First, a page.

This economic development not only prepared for the technology transfer from the West, but also formed the basis of the particular industrialization process which paralleled transplanted industrialization in modern Japan. The collection of papers looks at the industries originating from the Tokugawa-era such as weaving, silk-reeling, and pottery, as well as the newly developed small workshops engaged in manufacturing machinery, soaps, brushes, buttons, bicycles, and small businesses in the tertiary sector.
The studies reveal the role of particular production systems based on the small workshops, while some industries developed the factory system. The household strategy, skill formation, and the organizing capability of the merchants are key factors widely discussed in the volume. The institutional basis of the industrialization such as trade associations, local and central governments, and the regional community are considered.
Keywords: Japan , industrialization , proto-industrialization , economic development , indigenous industry , household strategy , merchant , government , trade association , community. Forgot password? Don't have an account? All Rights Reserved. The development of banking and reliance on bank funding have been at the centre of Japanese economic development at least since the Meiji era.
Carl Mosk, University of Victoria
The Japanese regarded this sphere of influence as a political and economic necessity, preventing foreign states from strangling Japan by blocking its access to raw materials and crucial sea-lanes, as Japan possessed very few natural and mining resources of its own, although it imported large amounts of coal from Korea , Manchukuo , and some regions of occupied China.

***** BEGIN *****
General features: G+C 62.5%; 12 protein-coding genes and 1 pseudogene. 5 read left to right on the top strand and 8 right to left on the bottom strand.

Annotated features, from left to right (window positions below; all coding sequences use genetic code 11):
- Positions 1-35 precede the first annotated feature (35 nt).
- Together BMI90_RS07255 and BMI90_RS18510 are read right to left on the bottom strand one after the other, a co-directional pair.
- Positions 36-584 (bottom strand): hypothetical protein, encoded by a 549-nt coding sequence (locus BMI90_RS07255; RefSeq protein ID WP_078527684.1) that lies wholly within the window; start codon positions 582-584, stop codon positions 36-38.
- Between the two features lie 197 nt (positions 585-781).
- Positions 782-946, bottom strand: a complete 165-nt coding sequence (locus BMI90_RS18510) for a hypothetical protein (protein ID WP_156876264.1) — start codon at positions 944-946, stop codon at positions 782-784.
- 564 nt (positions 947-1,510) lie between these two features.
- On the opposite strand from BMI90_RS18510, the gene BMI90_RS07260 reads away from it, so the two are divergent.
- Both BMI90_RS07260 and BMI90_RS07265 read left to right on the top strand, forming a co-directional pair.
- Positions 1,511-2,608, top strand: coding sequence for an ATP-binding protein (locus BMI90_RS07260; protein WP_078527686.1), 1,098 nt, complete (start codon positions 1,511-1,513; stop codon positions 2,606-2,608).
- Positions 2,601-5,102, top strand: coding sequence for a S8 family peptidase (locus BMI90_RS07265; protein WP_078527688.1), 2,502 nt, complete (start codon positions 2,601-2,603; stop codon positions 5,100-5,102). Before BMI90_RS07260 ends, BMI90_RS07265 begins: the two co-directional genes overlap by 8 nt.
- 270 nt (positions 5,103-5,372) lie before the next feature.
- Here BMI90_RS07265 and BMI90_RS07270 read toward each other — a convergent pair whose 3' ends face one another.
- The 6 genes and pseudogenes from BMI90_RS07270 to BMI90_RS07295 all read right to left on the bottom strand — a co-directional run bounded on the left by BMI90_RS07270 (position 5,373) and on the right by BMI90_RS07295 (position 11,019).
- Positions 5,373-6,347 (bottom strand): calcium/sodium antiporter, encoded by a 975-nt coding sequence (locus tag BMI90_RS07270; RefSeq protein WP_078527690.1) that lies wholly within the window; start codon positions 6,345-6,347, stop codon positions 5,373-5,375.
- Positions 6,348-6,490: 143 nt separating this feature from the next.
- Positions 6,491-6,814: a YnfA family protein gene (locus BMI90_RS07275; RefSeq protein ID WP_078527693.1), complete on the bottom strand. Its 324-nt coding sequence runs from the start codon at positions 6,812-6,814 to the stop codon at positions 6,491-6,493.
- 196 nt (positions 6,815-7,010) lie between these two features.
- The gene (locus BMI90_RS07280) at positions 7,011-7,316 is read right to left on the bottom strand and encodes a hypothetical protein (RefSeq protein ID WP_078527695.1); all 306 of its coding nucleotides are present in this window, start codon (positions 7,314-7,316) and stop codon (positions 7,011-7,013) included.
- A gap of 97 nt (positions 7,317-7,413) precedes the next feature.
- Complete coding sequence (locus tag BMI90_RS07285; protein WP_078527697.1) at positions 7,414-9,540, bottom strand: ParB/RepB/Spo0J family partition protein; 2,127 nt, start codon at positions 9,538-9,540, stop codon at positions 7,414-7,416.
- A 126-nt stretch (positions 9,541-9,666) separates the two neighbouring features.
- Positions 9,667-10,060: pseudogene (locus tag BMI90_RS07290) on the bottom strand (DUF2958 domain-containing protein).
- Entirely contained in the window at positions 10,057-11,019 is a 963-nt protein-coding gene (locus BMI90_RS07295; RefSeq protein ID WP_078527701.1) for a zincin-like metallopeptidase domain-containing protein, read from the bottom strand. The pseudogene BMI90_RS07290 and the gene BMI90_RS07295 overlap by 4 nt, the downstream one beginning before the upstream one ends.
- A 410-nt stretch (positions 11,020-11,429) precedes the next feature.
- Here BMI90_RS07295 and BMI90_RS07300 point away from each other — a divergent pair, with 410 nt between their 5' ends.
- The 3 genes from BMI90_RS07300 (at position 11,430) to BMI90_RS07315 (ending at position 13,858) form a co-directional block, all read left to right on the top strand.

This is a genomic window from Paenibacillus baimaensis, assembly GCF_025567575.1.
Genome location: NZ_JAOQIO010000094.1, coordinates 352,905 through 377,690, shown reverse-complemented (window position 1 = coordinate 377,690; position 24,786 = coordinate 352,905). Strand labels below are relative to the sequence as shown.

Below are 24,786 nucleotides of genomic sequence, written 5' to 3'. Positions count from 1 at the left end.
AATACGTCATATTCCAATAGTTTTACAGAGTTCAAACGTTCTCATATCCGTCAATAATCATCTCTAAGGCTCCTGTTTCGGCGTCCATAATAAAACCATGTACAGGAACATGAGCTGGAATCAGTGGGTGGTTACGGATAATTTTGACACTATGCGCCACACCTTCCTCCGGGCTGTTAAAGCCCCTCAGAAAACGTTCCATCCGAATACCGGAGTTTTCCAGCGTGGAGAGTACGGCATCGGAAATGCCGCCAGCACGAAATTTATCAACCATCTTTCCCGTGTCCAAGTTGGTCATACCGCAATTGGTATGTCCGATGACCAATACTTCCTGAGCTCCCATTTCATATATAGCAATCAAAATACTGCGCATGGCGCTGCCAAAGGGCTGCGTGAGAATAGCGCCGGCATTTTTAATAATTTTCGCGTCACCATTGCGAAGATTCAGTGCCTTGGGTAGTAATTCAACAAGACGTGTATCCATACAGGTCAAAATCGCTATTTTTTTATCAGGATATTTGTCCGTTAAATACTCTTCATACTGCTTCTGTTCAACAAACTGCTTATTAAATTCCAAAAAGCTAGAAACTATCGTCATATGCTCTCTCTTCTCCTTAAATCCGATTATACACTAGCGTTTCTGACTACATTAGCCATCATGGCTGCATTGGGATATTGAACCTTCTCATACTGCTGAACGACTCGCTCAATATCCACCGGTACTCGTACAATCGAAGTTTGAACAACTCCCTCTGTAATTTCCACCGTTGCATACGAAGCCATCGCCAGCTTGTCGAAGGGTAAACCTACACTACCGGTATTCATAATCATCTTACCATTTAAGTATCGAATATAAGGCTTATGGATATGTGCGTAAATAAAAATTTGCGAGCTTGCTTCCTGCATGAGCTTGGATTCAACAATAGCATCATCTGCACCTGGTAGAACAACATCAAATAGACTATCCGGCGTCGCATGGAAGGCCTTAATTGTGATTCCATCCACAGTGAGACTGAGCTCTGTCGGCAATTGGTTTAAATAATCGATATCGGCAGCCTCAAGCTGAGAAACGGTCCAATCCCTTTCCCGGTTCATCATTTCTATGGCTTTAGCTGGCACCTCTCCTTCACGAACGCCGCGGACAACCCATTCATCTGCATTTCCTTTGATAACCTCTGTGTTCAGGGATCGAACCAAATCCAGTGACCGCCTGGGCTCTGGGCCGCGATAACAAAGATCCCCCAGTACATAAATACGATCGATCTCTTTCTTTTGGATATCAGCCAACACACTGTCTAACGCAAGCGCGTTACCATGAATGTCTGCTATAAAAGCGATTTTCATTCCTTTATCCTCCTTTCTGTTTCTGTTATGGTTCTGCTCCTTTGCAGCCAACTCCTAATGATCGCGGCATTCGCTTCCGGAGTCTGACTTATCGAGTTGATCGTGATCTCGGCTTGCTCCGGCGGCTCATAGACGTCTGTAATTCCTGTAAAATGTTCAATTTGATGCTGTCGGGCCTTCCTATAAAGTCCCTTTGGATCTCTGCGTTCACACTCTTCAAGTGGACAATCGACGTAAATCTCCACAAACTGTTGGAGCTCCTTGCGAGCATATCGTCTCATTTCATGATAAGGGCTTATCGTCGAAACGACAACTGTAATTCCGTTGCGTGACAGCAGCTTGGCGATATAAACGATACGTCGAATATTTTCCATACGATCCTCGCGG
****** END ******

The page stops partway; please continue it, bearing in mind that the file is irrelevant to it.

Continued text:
Japan's large military force was regarded as essential to the empire's defense. Rapid growth and structural change characterized Japan's two periods of economic development since In the first period, the economy grew only moderately at first and relied heavily on traditional agriculture to finance modern industrial infrastructure. During World War I , Japan used the absence of the war-torn European competitors on the world market to advance its economy, generating a trade surplus for the first time since the isolation in the Edo period. Transportation and communications had developed to sustain heavy industrial development.
Most industrial growth, however, was geared toward expanding the nation's military power. Beginning in with significant land seizures in China, and to a greater extent after , when annexations and invasions across Southeast Asia and the Pacific created the Greater East Asia Co-Prosperity Sphere , the Japanese government sought to acquire and develop critical natural resources in order to secure economic independence.